Heading towards the former Foley’s/Macy’s
An Outdated Directory
Crazy Boss, former Palais Royal
In the early 2000s, the “Ranch Remodel” was meant to bank on the land’s history as a ranch. The land the mall sits on was the Southeastern corner of the Barker/LH7 Ranch, which was the largest ranch in Harris County. While ranching operations had ceased in the 1940s on this side of the dam, the interior of the Barker Reservoir was leased back to the ranchers up until the family mostly dismantled the business in the 1970s. The theme was a bit lost, and this is coming from someone who visited the mall during renovations; I didn’t fully get it until a few months in. Although, it should be noted that this retheming was well done, to say the least. Remaining Mission Style elements, like round windows, colorful tiles, and bits of faux adobe, were all removed or covered. Stone and Wood were the preferred trims for the interior of the mall. This new theming would replace the neutral colors of the 90s, returning to deeper earth tones. Along with a heavy reliance on maroon to balance things out. The renovations would also bring exclusivity to the mall with the opening of Houston’s first Alamo Drafthouse. The mall once again looked good enough that it could have been plopped down into Cinco Ranch and not have been out of place. The updates were well received, and the 2000s continued to be quite a good time for West Oaks Mall.
Heading back to the food court
Despite success on the outside, the late 2000s were when the trouble really began for the mall. In this decade, the property would be sold three times, all in relatively quick succession. Each time, the mall value would drop. Going from hundreds of millions of dollars to the teens within less than ten years. It seems that each new owner discovered that despite the renovation, and steady foot traffic, this mall was essentially forever limited. Houstonians wouldn’t make this a destination mall without a freeway leading to it, and developers realized that expansion potential was limited. During this time, tenancy problems would also begin to develop. With JC Penney and Mervyn’s both closing their stores as part of larger chain-wide restructurings, West Oaks came up short in finding new long-term tenants for either spot. As well many chain retailers would end up moving their storefronts to the de-outleting Katy Mills, with some spots having trouble finding new tenants. While foot traffic in the mall declined a bit towards the end of the 2000s, the mall was still in okay shape, and the new owners had a new plan.
The rest of the food court
Around 2011, a “Lifestyle Center” for West Oaks Mall would be announced. This new center would consist of an Edwards Multiplex Theater in place of the former Mervyn’s, which was briefly replaced by Steve & Barry’s before sitting vacant. The largely vacant hallway leading to Mervyn’s would also be partially demolished, moving the remaining tenants to fill other vacant storefronts in the mall. Work would start on the plans later that year, with Edwards opening their theater and Alamo Drafthouse closing in tandem. During this time, Dillards would also announce that their store would be downgraded to a Clearance Center, closing off the second floor. Despite all this, Sears, Foley’s, and the new Edwards Theater all seemed promising enough. However, as with most great plans, not everything panned out. While the movie theater was built and opened as part of the Lifestyle Center, not much else ever did. As of 2022, in the spaces built for the Lifestyle Center, no tenant has yet to permanently move in. A portion of the mall was converted to have an exterior entrance and opened as a Fro-Yo shop that closed last year. The dead lifestyle center would quickly prove to be poison to the mall, especially to the food court area. Shops still hung around between the food court and Macy’s, but food options were dwindling, and nothing had replaced the former Alamo Drafthouse. There have been a few attempts at reusing the space, such as the very short-lived Toby Keith’s I love this Bar and Grill. Which only lasted a few months, not all at once either. Signs for a concept named Electric Cowboy have gone up, but nothing else has developed yet.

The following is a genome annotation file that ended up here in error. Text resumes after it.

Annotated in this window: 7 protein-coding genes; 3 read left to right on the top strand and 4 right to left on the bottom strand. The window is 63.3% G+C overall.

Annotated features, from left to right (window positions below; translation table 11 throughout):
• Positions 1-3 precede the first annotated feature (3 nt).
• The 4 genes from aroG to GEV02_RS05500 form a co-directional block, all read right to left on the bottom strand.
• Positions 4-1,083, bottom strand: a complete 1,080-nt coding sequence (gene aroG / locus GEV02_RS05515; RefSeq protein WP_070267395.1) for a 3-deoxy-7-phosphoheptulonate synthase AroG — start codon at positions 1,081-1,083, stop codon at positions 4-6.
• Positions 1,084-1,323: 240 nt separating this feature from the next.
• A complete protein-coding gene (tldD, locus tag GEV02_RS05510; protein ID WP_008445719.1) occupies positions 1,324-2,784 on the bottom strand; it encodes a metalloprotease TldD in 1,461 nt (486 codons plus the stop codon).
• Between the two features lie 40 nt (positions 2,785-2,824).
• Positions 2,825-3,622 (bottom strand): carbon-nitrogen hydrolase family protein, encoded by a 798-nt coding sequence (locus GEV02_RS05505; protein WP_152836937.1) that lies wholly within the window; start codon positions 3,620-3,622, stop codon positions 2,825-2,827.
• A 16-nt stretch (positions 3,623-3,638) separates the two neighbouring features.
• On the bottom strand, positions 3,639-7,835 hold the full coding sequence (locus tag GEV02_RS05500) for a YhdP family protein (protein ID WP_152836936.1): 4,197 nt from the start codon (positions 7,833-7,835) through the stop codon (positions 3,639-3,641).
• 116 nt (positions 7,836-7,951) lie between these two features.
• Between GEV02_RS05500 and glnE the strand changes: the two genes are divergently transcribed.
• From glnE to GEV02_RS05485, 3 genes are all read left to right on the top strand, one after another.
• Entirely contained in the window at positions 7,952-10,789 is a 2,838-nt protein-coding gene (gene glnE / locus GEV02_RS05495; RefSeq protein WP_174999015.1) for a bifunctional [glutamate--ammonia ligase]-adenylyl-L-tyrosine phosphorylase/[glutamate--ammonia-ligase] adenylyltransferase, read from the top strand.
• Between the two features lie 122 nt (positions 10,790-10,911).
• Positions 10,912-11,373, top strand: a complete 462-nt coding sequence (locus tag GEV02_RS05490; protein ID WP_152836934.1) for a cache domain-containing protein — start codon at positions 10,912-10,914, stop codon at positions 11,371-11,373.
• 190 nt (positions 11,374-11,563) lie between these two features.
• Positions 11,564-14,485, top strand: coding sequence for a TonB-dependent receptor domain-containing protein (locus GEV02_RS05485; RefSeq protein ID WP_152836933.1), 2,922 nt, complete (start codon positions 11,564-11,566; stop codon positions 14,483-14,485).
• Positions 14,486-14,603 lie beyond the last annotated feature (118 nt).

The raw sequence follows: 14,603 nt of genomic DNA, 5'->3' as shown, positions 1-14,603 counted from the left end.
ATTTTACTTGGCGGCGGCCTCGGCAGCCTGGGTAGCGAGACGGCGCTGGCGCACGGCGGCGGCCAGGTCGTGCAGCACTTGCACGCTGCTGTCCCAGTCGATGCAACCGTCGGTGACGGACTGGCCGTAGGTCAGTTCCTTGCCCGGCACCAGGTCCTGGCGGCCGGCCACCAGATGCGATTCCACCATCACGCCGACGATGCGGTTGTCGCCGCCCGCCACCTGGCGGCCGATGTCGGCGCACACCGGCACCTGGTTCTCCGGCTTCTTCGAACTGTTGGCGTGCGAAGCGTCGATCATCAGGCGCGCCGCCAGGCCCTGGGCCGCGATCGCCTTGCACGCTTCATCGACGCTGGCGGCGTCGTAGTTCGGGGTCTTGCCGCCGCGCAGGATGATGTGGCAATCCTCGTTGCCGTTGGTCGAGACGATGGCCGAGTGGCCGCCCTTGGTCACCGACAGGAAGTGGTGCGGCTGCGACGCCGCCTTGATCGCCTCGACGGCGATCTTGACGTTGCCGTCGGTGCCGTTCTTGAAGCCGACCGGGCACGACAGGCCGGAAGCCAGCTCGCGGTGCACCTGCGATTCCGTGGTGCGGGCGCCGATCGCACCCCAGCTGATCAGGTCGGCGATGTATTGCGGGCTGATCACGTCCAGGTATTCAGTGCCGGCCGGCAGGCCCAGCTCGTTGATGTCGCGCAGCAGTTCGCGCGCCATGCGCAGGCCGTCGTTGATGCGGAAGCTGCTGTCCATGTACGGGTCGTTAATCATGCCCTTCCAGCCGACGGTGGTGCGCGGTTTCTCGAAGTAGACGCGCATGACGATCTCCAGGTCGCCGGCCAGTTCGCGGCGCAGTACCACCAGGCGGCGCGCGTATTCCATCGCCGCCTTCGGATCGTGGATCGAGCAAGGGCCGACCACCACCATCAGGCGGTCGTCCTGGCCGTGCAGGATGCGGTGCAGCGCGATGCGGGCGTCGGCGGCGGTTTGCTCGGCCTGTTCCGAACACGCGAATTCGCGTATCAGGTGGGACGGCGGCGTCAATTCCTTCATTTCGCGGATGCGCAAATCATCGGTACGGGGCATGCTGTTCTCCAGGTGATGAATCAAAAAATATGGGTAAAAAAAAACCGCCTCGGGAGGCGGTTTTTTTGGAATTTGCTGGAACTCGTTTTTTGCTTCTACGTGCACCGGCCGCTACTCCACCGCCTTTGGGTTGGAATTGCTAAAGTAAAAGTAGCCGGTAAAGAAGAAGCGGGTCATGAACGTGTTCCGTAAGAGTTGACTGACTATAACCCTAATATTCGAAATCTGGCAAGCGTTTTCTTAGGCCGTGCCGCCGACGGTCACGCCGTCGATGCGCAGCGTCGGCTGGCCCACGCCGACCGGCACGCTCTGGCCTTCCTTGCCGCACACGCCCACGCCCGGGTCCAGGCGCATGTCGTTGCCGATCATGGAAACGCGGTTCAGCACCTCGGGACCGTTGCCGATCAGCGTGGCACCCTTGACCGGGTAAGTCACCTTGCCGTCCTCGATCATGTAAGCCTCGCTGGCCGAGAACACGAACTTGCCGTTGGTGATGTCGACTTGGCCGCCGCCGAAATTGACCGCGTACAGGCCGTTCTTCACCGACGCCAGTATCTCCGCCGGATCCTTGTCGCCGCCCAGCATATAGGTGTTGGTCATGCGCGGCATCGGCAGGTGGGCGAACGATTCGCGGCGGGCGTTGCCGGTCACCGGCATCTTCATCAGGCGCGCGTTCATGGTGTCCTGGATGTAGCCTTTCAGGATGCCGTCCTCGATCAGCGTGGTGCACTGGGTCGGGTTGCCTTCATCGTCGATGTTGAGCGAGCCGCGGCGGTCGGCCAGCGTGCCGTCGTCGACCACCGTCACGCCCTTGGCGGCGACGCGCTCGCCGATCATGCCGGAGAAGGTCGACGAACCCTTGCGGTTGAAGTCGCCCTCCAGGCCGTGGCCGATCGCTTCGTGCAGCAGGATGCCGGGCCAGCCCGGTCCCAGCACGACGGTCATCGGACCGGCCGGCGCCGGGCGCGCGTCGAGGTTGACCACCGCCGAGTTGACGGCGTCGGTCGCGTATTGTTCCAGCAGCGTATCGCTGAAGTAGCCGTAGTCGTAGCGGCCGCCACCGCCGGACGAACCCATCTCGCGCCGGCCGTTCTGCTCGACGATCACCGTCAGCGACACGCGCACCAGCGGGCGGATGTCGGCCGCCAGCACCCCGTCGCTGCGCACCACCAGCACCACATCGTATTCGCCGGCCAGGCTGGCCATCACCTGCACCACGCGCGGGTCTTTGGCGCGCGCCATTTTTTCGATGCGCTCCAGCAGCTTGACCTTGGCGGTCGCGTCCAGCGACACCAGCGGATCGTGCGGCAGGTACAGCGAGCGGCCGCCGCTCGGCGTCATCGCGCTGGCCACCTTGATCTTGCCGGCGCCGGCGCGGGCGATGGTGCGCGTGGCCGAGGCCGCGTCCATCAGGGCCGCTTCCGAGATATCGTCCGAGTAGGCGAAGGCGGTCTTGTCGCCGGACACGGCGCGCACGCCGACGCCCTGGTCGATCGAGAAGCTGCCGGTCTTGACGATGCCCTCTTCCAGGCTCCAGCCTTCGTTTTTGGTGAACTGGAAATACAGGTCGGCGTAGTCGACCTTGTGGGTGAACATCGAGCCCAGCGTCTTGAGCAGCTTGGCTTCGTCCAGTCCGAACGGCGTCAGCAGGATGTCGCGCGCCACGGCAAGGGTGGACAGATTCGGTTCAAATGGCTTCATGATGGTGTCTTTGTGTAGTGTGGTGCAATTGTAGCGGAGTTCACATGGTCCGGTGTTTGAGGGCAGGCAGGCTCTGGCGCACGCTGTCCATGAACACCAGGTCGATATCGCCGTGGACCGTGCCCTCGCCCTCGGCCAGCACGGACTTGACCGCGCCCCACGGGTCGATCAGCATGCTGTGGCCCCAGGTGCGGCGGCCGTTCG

In 2017, Macy’s quietly put this location up for sale. The mall itself had already been on the market for many years, but the closing of Macy’s really was the start of what looks like the last chapter for West Oaks Mall. About a year after Macy’s closed, interior tenancy really shrank. While the store did get a slight boost from the closing of Northwest Mall, it wasn’t anything major. A year later, Sears would announce that they were also selling their property and closing their West Oaks location. The property, now combined as one large piece, was sold to a company named Mehta Investments in 2018. Mr. Mehta is a property developer who had previously owned multiple mall-based bridal chains, including a prominent bridal shop on Highway 6 is represented as part of the offerings at “The Outlet” in the former Foley’s/Macy’s building. The plan was for the mall to shift strategies again, this time aiming for lower-end chains and independents who would be willing to work with the mall to bring in customers. Over the next few years, very little would be done or said about the mall. It turns out that behind the scenes, Mehta was involved in a lawsuit over the mall and a former business partner. After losing the suit in 2020, it seems that the mall’s chances for any sort of real update have evaporated before our very eyes. There are still some stores operating out of West Oaks, but it’s nothing like it was even five years ago. Unless this mall gets some new tenants stat, it will likely end up redeveloped really soon.